The United Nations should compel the United States, the European Union, and Russia, as well as China, Japan, and other countries that are directly or indirectly responsible for today’s wars and desperate migrations, to assist migrants and provide regular access to their territories. That was the case with people fleeing from Southeast Asia in the 1970s as a result of the war in Vietnam and Laos, and the massacres of Pol Pot in Cambodia. However, the protectionist and prohibitionist logic that prevails in the European Union prevents the European countries from taking such an initiative—instead feeding racism and signifying the economic decline and political irrelevancy of the region.

Conversely, the United States has cynically relied upon regular and irregular migration to fuel its economic success from 1970 to 2007, and even during its recovery from the latest crisis. Since 1990, the US population has increased by almost 70 million. At the same time, the United States has received more than 13 million undocumented immigrants; every year 400,000 to one million of them have been expelled; and an estimated 18,500 were killed in 1998–2013 by border police, vigilantes, and criminals enjoying the manhunt. Thanks to regular and irregular immigration, the United States has become the first economic, military, and political power in the world; racist theories à la Huntington fit perfectly in this game between inclusion and rejection, so that immigrants are forced to earn their new life through humiliation, sacrifice, and hard labor, all to the benefit of the receiving country.

In contrast, Europe’s rigid prohibitionist immigration regime turns all migrants into illegal aliens to be used as neo-slaves in the shadow economy. It results in a higher death toll among migrants trying to reach the EU, fewer naturalizations, fewer regularizations, and more precarious living conditions. Across EU-27 (the 27 countries comprising the European Union, with 505 million legal residents), there were fewer total immigrants in 2012 than was the case in the United States—21 million according to Eurostat—and since 1990 there have been fewer naturalizations. Another 33 million European residents were born in a country outside the EU-27. It is estimated that five million illegal immigrants reside in Europe.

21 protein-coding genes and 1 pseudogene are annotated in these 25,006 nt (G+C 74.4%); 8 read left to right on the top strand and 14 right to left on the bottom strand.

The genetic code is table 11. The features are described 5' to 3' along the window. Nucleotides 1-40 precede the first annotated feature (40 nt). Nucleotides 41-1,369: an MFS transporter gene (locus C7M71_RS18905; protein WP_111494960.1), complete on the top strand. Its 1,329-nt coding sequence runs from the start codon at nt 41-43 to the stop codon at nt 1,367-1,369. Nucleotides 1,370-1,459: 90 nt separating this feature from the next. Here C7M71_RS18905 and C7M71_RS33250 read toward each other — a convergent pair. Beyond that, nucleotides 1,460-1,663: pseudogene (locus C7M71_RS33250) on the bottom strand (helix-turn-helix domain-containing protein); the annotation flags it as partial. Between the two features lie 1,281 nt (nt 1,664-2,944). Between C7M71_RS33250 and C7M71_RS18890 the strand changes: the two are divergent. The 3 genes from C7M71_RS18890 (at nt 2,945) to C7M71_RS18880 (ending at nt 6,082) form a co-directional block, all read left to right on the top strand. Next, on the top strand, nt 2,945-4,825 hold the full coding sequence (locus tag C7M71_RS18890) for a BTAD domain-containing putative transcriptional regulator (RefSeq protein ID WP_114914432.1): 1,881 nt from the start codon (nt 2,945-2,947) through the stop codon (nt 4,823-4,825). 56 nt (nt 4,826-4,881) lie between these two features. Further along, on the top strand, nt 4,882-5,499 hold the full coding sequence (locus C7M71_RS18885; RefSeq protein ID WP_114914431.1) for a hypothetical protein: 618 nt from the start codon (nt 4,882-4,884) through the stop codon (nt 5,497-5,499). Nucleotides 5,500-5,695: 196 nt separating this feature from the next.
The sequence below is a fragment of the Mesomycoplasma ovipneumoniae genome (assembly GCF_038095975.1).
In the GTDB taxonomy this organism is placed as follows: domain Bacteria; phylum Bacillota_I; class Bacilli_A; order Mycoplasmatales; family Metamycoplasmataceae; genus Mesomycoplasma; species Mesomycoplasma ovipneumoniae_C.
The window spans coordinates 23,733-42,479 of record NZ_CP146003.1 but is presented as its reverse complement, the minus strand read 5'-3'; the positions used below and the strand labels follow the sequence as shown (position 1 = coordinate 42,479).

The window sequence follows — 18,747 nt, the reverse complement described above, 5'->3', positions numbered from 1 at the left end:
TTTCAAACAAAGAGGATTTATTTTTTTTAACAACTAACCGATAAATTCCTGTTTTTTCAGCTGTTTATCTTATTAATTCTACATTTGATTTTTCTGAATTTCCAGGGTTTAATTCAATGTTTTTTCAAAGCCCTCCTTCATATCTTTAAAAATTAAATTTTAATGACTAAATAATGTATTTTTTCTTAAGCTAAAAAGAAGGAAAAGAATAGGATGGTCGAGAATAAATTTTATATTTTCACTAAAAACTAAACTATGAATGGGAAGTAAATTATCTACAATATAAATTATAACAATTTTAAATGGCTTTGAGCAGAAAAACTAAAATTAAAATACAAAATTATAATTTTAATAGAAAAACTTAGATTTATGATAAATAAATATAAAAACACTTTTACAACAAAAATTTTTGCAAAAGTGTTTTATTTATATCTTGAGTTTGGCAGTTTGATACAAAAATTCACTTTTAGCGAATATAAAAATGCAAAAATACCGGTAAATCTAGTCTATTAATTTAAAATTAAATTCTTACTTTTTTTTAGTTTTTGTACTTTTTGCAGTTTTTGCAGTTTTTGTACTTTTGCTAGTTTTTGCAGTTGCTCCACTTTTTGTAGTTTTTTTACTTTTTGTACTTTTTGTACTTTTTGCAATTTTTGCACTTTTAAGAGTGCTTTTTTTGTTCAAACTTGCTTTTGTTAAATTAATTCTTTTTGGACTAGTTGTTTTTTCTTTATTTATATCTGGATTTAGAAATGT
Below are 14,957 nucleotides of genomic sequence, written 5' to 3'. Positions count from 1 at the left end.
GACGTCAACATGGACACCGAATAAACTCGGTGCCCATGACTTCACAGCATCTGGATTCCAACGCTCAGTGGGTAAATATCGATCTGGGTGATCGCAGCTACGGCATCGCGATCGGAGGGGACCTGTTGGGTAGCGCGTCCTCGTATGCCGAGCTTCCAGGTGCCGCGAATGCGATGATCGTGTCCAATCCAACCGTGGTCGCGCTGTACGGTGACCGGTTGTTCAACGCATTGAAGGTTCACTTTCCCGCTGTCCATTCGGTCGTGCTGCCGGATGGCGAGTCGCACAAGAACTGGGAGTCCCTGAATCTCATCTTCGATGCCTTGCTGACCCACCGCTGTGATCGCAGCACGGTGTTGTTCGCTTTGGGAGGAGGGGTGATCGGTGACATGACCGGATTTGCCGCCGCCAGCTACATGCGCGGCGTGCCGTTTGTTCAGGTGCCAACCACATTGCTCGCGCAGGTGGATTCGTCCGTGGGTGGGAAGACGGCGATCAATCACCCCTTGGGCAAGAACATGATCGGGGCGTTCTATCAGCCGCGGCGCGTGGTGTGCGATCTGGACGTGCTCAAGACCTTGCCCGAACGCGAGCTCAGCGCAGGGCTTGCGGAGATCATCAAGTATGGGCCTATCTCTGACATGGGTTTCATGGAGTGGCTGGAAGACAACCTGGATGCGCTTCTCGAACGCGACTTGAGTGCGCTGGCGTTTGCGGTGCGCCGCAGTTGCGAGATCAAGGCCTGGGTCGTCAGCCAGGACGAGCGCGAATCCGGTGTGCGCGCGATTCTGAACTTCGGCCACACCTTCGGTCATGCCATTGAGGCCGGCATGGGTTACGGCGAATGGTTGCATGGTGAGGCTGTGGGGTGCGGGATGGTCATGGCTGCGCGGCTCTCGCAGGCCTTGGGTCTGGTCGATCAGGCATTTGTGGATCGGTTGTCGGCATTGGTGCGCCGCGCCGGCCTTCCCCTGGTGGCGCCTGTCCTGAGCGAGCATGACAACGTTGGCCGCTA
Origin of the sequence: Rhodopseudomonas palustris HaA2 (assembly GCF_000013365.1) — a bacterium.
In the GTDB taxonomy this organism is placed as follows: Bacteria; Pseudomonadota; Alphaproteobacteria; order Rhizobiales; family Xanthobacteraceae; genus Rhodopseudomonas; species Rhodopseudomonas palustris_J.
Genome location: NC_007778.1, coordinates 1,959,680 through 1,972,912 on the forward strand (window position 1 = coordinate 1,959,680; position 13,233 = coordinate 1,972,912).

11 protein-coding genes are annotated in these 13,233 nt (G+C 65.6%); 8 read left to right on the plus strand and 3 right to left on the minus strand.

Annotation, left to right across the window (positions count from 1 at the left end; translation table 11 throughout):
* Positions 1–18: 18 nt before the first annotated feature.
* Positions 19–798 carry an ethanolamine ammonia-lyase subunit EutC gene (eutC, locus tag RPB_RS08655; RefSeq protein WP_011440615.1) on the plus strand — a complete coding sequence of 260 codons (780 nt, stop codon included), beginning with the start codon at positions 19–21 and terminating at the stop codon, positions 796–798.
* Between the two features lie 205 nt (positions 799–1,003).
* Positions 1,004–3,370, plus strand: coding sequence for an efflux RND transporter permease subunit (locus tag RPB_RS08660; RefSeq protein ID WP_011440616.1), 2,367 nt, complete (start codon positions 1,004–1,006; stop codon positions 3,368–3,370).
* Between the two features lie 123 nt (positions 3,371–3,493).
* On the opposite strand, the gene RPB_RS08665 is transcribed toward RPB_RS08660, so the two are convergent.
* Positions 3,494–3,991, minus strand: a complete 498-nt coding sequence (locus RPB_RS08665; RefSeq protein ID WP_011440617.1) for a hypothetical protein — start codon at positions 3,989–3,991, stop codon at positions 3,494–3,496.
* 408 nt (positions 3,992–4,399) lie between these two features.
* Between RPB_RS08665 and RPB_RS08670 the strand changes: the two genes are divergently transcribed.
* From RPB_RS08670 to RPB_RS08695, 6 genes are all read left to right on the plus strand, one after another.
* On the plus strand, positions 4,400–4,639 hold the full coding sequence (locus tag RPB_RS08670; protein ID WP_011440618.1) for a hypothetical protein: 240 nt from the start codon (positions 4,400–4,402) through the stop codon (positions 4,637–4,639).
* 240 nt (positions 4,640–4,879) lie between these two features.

Besides the major differences between Europe and the United States in terms of social policies (starting with welfare), the United States controls immigration through a mix of softer practices and violent and racist forms of selection. Europe appears as an aborted political entity, a boorish continent ready to enslave a few passersby and erect new fortifications. This approach to a globalized world is suicidal, especially when wealthy emerging countries are scrambling to acquire the assets of a bankrupt and decadent continent.

* Salvatore Palidda, born in Sicily to a US citizen (his father emigrated to the United States in 1922), has lived and worked in Milan, Germany, and in Paris, where he has earned his PhD and started his academic career at the École des Hautes Études en Sciences Sociales. Today he is a professor in the Department of Education, University of Genoa, Italy. His research focuses on the military, the police, and national and international migrations. Among his publications are Governance of Security and Ignored Insecurities in Contemporary Europe (Ashgate 2015, forthcoming); Racial Criminalization of Migrants in the 21st Century (Ashgate 2011); and Conflict, Security and the Reshaping of Society: The Civilisation of War (Routledge 2010, with Alessandro Dal Lago).

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Salvatore Palidda, “Deaths in the Mediterranean: Wars, Weapons, and Migrations.” Social Justice blog, 4/27/2015. © Social Justice 2015.